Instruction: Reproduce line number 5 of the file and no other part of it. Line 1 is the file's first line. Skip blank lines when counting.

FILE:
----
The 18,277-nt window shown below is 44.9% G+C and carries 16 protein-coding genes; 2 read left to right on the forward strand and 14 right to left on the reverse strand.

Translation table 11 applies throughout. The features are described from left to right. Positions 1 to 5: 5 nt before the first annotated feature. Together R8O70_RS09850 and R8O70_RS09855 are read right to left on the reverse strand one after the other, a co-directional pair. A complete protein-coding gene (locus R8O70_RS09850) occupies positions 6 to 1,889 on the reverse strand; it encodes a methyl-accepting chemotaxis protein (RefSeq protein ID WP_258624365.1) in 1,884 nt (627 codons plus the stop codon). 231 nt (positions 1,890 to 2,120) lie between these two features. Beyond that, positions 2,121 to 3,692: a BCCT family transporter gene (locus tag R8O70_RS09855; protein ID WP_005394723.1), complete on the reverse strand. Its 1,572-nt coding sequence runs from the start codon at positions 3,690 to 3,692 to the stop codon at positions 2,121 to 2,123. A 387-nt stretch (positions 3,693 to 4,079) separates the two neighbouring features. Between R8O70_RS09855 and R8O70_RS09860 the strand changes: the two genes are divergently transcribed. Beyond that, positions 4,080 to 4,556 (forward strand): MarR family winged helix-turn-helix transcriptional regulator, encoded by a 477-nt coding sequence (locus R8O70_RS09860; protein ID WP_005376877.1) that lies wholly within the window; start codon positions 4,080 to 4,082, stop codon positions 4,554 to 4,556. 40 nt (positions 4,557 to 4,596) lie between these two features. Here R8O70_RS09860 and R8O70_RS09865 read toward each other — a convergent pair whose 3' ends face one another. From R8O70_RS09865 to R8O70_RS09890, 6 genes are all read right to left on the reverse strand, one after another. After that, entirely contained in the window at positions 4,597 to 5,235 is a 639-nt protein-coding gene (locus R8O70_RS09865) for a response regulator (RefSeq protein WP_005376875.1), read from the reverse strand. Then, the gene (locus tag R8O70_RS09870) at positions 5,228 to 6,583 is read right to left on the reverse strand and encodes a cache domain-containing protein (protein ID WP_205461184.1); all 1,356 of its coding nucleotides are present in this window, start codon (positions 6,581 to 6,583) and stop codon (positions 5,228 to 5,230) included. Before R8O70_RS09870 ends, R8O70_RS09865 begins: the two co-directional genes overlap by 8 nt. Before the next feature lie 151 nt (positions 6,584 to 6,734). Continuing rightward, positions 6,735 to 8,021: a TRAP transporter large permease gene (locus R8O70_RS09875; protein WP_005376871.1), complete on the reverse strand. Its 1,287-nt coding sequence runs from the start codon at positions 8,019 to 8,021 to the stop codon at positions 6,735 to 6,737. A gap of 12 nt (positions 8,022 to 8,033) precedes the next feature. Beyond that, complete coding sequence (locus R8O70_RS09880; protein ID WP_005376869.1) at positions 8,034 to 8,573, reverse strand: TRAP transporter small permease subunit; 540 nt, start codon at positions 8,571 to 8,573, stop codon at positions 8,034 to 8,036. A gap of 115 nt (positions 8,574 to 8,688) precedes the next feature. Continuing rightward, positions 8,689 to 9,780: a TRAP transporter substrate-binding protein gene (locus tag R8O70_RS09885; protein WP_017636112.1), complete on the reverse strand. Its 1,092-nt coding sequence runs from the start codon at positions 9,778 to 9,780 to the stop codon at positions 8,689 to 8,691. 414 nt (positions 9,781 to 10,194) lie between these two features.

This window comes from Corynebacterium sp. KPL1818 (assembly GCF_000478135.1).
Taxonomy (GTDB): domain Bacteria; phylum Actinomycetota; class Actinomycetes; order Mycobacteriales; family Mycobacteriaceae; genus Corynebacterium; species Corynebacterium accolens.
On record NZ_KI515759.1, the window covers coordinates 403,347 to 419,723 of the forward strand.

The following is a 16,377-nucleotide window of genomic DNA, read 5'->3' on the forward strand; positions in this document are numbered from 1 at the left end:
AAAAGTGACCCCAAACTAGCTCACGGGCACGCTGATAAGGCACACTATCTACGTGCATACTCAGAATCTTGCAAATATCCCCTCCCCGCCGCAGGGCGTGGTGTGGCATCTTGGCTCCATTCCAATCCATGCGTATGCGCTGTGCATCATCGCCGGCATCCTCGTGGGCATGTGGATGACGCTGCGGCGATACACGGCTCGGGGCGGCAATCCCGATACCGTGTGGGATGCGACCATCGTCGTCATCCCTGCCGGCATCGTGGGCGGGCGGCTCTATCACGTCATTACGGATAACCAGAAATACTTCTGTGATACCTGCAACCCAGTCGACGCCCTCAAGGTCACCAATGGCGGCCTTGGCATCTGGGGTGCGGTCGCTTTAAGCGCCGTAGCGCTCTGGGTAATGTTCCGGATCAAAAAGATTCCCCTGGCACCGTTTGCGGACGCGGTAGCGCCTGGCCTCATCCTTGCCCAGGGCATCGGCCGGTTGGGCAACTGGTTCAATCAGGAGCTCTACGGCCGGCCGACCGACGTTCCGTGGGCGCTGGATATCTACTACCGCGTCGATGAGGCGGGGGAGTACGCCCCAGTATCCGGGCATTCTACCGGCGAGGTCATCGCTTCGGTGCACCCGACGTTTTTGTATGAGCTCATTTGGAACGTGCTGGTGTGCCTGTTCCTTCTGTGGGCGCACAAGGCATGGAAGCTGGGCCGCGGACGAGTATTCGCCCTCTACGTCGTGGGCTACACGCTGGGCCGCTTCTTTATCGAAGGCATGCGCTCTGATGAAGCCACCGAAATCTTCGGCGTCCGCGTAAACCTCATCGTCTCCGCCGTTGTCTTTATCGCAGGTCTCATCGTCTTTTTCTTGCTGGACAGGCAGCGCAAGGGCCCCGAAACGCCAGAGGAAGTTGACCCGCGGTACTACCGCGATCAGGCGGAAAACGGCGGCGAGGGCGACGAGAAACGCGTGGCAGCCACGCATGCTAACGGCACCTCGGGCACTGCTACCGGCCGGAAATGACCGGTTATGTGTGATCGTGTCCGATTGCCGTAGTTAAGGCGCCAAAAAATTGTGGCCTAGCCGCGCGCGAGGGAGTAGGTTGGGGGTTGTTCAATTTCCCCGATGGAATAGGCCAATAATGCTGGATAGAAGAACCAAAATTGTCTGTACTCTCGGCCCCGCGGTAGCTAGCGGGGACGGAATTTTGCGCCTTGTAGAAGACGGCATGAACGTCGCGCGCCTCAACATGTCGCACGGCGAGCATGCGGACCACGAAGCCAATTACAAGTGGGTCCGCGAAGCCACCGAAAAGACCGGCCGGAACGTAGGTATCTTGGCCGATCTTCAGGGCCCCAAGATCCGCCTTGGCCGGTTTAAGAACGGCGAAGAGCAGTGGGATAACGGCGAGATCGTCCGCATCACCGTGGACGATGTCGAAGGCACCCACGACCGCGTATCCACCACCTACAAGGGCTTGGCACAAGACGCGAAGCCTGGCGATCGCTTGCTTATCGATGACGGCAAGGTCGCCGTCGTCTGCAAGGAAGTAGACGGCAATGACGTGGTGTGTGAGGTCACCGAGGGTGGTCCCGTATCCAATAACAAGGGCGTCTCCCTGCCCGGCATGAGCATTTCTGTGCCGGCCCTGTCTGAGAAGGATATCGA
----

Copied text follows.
On record NZ_KI515759.1, the window covers coordinates 403,347 to 419,723 of the forward strand.